An uneven, dark comedy bordering just on the other side of the absurd line. It is this proximity to normalcy that makes the movie interesting, if imperfect.
The film’s main weakness: we never really manage to connect with Maguire before his life spirals out of control. I think the director banked on Maguire’s (Wonder Boys, Spider-Man, Pleasantville) typically open facade and innocent demeanor to immediately make you trust and identify with him. However, it just isn’t enough; he never quite feels like a real person.
He is re-paired with his Spider-Man 2 colleague, Banks (Hunger Games, Slither) as his wife. Their relationship is sadly real and well done, but their time together is, by design, little. The rest of the supporting cast get progressively more odd from Washington (Django Unchained) to Liotta (Smokin’ Aces), to Linney (Savages). Each adding their particular brand of strange to the storm that blows through Maguire’s character’s life. Though the toughest supporting role is delivered, and delivered well, by Haysbert.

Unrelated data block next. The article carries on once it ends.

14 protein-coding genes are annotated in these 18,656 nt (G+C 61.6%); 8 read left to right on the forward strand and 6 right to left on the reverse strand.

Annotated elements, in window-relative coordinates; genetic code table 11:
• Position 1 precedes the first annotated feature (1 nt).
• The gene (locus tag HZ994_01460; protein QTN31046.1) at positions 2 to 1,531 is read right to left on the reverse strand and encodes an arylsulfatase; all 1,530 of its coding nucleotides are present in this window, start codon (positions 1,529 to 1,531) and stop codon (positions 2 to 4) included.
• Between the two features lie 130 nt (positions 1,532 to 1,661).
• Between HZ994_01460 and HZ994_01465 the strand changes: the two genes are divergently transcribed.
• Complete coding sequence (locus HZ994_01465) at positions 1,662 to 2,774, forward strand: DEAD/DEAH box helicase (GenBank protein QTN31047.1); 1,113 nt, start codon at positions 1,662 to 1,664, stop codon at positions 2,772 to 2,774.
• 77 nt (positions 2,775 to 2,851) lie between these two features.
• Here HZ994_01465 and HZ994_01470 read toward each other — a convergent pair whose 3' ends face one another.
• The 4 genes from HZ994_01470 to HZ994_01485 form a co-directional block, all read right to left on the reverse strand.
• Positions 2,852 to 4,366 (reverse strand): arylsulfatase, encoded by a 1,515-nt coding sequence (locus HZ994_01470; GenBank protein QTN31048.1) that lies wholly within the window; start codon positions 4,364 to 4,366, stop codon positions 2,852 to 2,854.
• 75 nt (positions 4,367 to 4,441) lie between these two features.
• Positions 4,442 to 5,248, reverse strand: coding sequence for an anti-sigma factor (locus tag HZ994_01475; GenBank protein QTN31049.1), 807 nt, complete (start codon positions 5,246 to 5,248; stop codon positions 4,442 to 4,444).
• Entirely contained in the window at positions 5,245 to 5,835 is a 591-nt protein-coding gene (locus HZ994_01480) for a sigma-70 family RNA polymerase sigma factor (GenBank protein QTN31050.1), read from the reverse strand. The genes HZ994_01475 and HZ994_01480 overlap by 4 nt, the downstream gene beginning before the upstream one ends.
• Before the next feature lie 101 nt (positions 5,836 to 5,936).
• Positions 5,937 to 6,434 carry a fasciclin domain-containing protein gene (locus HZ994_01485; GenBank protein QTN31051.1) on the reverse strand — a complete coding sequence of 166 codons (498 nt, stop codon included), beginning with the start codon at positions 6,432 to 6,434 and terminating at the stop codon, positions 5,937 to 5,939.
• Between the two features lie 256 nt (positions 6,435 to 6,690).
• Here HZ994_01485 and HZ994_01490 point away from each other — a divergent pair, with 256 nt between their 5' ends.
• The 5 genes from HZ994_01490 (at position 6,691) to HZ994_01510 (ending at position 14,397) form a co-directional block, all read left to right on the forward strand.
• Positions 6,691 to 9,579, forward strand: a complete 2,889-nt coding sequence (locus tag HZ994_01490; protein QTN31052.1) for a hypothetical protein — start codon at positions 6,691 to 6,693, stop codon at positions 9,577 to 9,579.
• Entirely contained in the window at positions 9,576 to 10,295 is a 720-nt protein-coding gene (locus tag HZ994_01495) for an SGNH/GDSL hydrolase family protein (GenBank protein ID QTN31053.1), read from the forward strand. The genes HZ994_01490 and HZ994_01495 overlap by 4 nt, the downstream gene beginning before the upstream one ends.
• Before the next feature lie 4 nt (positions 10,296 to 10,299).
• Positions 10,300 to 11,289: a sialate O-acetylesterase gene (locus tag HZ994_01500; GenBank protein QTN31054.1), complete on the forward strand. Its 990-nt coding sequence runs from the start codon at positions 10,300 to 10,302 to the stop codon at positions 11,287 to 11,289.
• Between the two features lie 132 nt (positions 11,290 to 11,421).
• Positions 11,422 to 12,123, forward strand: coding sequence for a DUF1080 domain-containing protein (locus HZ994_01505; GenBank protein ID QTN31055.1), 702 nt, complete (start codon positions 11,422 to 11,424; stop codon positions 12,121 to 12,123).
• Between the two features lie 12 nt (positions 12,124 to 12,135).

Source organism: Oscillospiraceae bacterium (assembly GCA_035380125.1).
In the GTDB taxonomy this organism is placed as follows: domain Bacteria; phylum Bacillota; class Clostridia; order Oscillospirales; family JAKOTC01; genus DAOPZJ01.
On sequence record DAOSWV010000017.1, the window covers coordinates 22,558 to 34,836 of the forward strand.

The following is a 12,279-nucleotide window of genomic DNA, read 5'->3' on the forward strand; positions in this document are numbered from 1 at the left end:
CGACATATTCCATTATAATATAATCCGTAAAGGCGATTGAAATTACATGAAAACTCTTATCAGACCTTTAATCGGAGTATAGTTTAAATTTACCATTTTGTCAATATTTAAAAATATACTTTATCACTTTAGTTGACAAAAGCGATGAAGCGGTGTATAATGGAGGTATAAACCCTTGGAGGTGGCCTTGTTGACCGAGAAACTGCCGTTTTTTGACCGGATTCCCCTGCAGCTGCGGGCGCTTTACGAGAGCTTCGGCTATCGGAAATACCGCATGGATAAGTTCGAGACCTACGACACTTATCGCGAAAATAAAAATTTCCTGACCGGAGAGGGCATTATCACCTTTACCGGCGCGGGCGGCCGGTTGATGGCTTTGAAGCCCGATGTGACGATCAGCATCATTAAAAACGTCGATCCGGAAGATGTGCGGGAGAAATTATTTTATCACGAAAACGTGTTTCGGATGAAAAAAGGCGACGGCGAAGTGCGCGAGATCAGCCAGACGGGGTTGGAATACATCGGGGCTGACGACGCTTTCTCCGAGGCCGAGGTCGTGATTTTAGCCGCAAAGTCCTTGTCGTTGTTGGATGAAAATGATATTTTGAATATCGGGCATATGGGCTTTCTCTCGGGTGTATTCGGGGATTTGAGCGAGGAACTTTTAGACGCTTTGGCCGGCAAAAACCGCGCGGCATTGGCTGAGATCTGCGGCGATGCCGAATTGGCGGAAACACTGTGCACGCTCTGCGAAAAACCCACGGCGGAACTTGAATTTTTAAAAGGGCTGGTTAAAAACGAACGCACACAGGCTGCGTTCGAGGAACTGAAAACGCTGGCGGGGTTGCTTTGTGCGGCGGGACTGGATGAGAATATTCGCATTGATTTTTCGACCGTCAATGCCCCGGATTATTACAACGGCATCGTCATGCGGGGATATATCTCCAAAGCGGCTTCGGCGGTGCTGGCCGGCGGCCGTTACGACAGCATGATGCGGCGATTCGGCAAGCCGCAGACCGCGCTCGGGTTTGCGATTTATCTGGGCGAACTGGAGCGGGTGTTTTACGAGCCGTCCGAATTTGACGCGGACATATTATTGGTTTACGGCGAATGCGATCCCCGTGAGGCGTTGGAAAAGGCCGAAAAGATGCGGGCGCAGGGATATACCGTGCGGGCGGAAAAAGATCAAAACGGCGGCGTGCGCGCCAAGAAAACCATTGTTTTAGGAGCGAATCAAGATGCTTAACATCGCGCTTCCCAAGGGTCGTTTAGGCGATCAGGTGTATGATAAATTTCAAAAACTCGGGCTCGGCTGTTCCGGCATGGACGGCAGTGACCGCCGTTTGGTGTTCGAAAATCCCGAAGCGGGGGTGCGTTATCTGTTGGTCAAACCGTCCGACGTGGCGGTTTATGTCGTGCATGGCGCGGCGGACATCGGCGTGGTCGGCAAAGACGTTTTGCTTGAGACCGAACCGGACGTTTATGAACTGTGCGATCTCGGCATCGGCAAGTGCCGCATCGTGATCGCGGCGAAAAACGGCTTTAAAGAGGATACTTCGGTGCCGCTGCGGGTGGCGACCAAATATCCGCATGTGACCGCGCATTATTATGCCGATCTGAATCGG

There is definitely entertainment, impact, and silliness to be found in this film, but it won’t knock it out of the park. However, if you want a sense of how important a first and last frame can be… watch the alternate beginning and ending offered on the disc. Those few minutes change the entire story without a moment in between the two being changed. Estes made the right choice in the final cut, but it was interesting to see what direction it might have gone in.